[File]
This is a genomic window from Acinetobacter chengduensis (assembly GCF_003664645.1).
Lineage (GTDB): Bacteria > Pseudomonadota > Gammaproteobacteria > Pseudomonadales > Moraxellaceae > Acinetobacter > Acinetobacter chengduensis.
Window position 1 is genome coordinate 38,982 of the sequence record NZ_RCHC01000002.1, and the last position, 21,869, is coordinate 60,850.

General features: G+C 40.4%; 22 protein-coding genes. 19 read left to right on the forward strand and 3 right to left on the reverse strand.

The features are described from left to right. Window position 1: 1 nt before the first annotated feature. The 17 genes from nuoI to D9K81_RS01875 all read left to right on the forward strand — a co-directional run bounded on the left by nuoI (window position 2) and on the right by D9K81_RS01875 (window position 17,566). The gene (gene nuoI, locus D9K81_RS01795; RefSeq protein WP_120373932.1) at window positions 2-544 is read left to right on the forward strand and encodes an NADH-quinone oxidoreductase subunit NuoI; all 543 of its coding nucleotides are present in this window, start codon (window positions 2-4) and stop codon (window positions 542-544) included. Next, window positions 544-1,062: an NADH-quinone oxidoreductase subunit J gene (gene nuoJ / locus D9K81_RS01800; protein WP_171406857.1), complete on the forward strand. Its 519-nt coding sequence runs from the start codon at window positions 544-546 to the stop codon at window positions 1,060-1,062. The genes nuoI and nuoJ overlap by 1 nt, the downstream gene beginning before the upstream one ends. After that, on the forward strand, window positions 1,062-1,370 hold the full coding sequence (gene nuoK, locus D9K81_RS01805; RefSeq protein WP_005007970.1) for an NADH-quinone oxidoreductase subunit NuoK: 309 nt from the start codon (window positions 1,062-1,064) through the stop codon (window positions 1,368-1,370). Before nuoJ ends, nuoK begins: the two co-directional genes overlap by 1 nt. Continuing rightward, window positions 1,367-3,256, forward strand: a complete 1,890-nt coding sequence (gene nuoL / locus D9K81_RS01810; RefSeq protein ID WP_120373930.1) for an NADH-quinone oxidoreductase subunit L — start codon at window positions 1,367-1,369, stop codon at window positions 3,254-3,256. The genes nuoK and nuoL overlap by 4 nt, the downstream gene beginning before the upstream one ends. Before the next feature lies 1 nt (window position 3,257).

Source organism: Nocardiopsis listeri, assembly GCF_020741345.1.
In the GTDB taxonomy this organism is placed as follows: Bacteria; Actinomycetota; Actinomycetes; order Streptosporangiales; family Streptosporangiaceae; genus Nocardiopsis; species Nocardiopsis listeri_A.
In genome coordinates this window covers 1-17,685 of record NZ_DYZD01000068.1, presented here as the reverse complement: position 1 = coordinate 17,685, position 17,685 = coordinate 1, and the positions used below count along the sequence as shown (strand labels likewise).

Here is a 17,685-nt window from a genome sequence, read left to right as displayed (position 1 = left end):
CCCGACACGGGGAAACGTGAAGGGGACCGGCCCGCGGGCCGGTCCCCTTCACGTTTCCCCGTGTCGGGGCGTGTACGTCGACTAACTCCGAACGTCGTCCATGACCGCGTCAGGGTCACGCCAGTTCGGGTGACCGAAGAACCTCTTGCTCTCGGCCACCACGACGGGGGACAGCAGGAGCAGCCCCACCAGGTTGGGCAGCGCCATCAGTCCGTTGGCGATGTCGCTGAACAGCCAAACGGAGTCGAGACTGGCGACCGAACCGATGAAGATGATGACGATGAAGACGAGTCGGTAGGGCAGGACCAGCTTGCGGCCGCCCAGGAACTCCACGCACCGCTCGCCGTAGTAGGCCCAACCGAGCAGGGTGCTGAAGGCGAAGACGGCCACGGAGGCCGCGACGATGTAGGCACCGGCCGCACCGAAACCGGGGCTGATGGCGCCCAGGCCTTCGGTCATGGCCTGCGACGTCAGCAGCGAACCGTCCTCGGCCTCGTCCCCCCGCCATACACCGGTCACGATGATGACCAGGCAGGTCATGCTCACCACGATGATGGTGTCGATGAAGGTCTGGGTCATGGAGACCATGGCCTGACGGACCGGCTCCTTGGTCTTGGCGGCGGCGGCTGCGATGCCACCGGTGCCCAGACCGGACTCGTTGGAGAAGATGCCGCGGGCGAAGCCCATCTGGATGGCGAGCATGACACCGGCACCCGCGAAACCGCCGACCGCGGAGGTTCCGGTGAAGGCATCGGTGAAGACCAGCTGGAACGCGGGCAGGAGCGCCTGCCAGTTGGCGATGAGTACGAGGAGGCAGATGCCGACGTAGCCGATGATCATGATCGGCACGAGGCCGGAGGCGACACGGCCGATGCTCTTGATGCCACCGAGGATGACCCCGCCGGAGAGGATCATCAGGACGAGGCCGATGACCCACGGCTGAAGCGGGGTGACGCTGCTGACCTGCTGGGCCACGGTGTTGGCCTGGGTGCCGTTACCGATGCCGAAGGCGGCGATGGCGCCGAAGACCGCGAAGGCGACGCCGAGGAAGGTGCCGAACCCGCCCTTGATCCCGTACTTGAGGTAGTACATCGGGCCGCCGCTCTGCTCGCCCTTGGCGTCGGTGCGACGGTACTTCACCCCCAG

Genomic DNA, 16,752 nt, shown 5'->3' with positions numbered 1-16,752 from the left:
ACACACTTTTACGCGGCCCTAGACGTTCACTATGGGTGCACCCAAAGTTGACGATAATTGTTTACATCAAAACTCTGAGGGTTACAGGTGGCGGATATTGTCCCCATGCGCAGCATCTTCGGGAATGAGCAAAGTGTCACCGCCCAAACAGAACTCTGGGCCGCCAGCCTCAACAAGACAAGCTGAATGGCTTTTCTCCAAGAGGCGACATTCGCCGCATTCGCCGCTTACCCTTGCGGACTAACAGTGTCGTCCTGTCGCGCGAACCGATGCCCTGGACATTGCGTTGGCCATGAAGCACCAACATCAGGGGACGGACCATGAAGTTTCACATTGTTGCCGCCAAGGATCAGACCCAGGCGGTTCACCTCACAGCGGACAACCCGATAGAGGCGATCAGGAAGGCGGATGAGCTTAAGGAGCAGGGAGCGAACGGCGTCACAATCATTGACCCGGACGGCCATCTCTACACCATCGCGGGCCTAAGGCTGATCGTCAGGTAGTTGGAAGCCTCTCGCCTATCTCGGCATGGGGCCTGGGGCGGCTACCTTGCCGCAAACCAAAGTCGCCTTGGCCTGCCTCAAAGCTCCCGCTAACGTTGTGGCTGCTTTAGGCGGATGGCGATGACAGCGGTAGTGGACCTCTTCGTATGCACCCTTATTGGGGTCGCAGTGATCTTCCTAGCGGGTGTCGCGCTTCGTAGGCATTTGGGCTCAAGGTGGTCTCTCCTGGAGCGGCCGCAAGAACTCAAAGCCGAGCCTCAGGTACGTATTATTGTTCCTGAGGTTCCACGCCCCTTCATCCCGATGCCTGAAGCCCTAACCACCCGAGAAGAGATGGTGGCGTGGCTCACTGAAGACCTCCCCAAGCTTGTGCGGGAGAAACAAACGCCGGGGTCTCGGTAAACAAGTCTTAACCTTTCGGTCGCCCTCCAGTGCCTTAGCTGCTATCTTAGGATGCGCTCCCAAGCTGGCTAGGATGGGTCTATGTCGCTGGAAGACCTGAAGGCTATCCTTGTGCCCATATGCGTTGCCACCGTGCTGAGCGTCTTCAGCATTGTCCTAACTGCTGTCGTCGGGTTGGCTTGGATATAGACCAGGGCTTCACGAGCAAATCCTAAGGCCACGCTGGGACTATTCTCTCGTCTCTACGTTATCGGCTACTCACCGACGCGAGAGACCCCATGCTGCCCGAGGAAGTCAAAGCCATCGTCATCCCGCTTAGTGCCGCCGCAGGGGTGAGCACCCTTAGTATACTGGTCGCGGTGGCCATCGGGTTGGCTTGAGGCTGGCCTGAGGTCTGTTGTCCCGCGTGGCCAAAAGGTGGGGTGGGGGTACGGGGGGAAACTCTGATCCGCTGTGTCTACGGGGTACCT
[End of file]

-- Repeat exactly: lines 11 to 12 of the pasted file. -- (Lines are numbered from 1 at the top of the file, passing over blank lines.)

Genomic DNA, 16,752 nt, shown 5'->3' with positions numbered 1-16,752 from the left:
ACACACTTTTACGCGGCCCTAGACGTTCACTATGGGTGCACCCAAAGTTGACGATAATTGTTTACATCAAAACTCTGAGGGTTACAGGTGGCGGATATTGTCCCCATGCGCAGCATCTTCGGGAATGAGCAAAGTGTCACCGCCCAAACAGAACTCTGGGCCGCCAGCCTCAACAAGACAAGCTGAATGGCTTTTCTCCAAGAGGCGACATTCGCCGCATTCGCCGCTTACCCTTGCGGACTAACAGTGTCGTCCTGTCGCGCGAACCGATGCCCTGGACATTGCGTTGGCCATGAAGCACCAACATCAGGGGACGGACCATGAAGTTTCACATTGTTGCCGCCAAGGATCAGACCCAGGCGGTTCACCTCACAGCGGACAACCCGATAGAGGCGATCAGGAAGGCGGATGAGCTTAAGGAGCAGGGAGCGAACGGCGTCACAATCATTGACCCGGACGGCCATCTCTACACCATCGCGGGCCTAAGGCTGATCGTCAGGTAGTTGGAAGCCTCTCGCCTATCTCGGCATGGGGCCTGGGGCGGCTACCTTGCCGCAAACCAAAGTCGCCTTGGCCTGCCTCAAAGCTCCCGCTAACGTTGTGGCTGCTTTAGGCGGATGGCGATGACAGCGGTAGTGGACCTCTTCGTATGCACCCTTATTGGGGTCGCAGTGATCTTCCTAGCGGGTGTCGCGCTTCGTAGGCATTTGGGCTCAAGGTGGTCTCTCCTGGAGCGGCCGCAAGAACTCAAAGCCGAGCCTCAGGTACGTATTATTGTTCCTGAGGTTCCACGCCCCTTCATCCCGATGCCTGAAGCCCTAACCACCCGAGAAGAGATGGTGGCGTGGCTCACTGAAGACCTCCCCAAGCTTGTGCGGGAGAAACAAACGCCGGGGTCTCGGTAAACAAGTCTTAACCTTTCGGTCGCCCTCCAGTGCCTTAGCTGCTATCTTAGGATGCGCTCCCAAGCTGGCTAGGATGGGTCTATGTCGCTGGAAGACCTGAAGGCTATCCTTGTGCCCATATGCGTTGCCACCGTGCTGAGCGTCTTCAGCATTGTCCTAACTGCTGTCGTCGGGTTGGCTTGGATATAGACCAGGGCTTCACGAGCAAATCCTAAGGCCACGCTGGGACTATTCTCTCGTCTCTACGTTATCGGCTACTCACCGACGCGAGAGACCCCATGCTGCCCGAGGAAGTCAAAGCCATCGTCATCCCGCTTAGTGCCGCCGCAGGGGTGAGCACCCTTAGTATACTGGTCGCGGTGGCCATCGGGTTGGCTTGAGGCTGGCCTGAGGTCTGTTGTCCCGCGTGGCCAAAAGGTGGGGTGGGGGTACGGGGGGAAACTCTGATCCGCTGTGTCTACGGGGTACCT